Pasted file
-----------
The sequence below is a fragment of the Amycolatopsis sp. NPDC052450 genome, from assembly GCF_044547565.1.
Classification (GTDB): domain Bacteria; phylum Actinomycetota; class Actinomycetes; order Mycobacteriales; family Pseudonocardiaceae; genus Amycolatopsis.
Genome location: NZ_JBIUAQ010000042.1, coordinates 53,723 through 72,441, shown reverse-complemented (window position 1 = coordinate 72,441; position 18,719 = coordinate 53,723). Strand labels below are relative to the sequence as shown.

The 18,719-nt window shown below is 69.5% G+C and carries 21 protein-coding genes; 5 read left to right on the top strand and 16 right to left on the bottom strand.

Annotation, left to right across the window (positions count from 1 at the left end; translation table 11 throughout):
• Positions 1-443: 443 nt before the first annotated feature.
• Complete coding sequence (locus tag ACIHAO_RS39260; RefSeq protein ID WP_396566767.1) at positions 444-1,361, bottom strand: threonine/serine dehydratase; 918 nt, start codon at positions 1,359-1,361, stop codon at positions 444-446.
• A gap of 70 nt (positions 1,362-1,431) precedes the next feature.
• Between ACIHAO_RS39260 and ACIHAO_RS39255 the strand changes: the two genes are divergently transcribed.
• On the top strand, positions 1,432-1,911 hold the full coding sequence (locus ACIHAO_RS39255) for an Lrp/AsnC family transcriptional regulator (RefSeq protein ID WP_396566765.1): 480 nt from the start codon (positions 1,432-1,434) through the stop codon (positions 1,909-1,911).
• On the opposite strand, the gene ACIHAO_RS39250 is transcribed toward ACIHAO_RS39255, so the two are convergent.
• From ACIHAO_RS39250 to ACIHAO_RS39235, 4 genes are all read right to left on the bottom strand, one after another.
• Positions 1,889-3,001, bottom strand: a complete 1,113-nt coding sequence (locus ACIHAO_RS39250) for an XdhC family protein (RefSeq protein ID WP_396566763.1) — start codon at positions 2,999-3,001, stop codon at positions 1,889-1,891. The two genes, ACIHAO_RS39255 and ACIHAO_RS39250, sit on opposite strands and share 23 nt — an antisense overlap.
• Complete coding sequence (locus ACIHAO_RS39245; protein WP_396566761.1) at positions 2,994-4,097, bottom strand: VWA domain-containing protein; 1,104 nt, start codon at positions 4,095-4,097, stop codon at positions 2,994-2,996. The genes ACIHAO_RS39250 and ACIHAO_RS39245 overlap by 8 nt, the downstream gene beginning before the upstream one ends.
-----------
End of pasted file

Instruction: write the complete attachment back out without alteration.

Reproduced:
The sequence below is a fragment of the Amycolatopsis sp. NPDC052450 genome, from assembly GCF_044547565.1.
Classification (GTDB): domain Bacteria; phylum Actinomycetota; class Actinomycetes; order Mycobacteriales; family Pseudonocardiaceae; genus Amycolatopsis.
Genome location: NZ_JBIUAQ010000042.1, coordinates 53,723 through 72,441, shown reverse-complemented (window position 1 = coordinate 72,441; position 18,719 = coordinate 53,723). Strand labels below are relative to the sequence as shown.

The 18,719-nt window shown below is 69.5% G+C and carries 21 protein-coding genes; 5 read left to right on the top strand and 16 right to left on the bottom strand.

Annotation, left to right across the window (positions count from 1 at the left end; translation table 11 throughout):
• Positions 1-443: 443 nt before the first annotated feature.
• Complete coding sequence (locus tag ACIHAO_RS39260; RefSeq protein ID WP_396566767.1) at positions 444-1,361, bottom strand: threonine/serine dehydratase; 918 nt, start codon at positions 1,359-1,361, stop codon at positions 444-446.
• A gap of 70 nt (positions 1,362-1,431) precedes the next feature.
• Between ACIHAO_RS39260 and ACIHAO_RS39255 the strand changes: the two genes are divergently transcribed.
• On the top strand, positions 1,432-1,911 hold the full coding sequence (locus ACIHAO_RS39255) for an Lrp/AsnC family transcriptional regulator (RefSeq protein ID WP_396566765.1): 480 nt from the start codon (positions 1,432-1,434) through the stop codon (positions 1,909-1,911).
• On the opposite strand, the gene ACIHAO_RS39250 is transcribed toward ACIHAO_RS39255, so the two are convergent.
• From ACIHAO_RS39250 to ACIHAO_RS39235, 4 genes are all read right to left on the bottom strand, one after another.
• Positions 1,889-3,001, bottom strand: a complete 1,113-nt coding sequence (locus ACIHAO_RS39250) for an XdhC family protein (RefSeq protein ID WP_396566763.1) — start codon at positions 2,999-3,001, stop codon at positions 1,889-1,891. The two genes, ACIHAO_RS39255 and ACIHAO_RS39250, sit on opposite strands and share 23 nt — an antisense overlap.
• Complete coding sequence (locus ACIHAO_RS39245; protein WP_396566761.1) at positions 2,994-4,097, bottom strand: VWA domain-containing protein; 1,104 nt, start codon at positions 4,095-4,097, stop codon at positions 2,994-2,996. The genes ACIHAO_RS39250 and ACIHAO_RS39245 overlap by 8 nt, the downstream gene beginning before the upstream one ends.